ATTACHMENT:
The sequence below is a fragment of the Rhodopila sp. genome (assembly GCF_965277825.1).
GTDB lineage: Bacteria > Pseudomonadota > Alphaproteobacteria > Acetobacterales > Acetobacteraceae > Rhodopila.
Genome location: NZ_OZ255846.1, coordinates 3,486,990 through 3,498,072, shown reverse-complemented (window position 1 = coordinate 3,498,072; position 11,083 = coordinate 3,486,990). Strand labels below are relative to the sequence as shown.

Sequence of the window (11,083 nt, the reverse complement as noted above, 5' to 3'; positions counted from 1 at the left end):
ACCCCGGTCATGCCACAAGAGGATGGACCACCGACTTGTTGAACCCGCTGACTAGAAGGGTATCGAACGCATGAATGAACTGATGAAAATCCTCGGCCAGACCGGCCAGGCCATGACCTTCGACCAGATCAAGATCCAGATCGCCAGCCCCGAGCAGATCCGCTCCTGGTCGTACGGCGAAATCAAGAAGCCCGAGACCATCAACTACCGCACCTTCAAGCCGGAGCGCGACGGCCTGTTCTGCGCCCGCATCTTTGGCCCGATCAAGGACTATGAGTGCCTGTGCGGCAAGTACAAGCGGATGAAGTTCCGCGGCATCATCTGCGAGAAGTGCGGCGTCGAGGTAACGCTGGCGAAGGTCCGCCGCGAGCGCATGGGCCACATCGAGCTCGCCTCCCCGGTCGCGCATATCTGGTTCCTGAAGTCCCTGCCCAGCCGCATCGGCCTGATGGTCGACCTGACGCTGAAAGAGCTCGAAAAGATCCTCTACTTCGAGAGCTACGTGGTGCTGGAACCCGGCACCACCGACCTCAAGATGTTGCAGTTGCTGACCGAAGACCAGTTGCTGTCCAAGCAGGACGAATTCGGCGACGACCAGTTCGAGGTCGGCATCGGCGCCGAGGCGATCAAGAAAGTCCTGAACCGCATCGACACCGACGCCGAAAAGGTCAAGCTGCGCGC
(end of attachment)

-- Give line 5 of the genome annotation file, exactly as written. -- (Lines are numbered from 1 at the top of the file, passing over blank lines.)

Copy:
ACCCCGGTCATGCCACAAGAGGATGGACCACCGACTTGTTGAACCCGCTGACTAGAAGGGTATCGAACGCATGAATGAACTGATGAAAATCCTCGGCCAGACCGGCCAGGCCATGACCTTCGACCAGATCAAGATCCAGATCGCCAGCCCCGAGCAGATCCGCTCCTGGTCGTACGGCGAAATCAAGAAGCCCGAGACCATCAACTACCGCACCTTCAAGCCGGAGCGCGACGGCCTGTTCTGCGCCCGCATCTTTGGCCCGATCAAGGACTATGAGTGCCTGTGCGGCAAGTACAAGCGGATGAAGTTCCGCGGCATCATCTGCGAGAAGTGCGGCGTCGAGGTAACGCTGGCGAAGGTCCGCCGCGAGCGCATGGGCCACATCGAGCTCGCCTCCCCGGTCGCGCATATCTGGTTCCTGAAGTCCCTGCCCAGCCGCATCGGCCTGATGGTCGACCTGACGCTGAAAGAGCTCGAAAAGATCCTCTACTTCGAGAGCTACGTGGTGCTGGAACCCGGCACCACCGACCTCAAGATGTTGCAGTTGCTGACCGAAGACCAGTTGCTGTCCAAGCAGGACGAATTCGGCGACGACCAGTTCGAGGTCGGCATCGGCGCCGAGGCGATCAAGAAAGTCCTGAACCGCATCGACACCGACGCCGAAAAGGTCAAGCTGCGCGC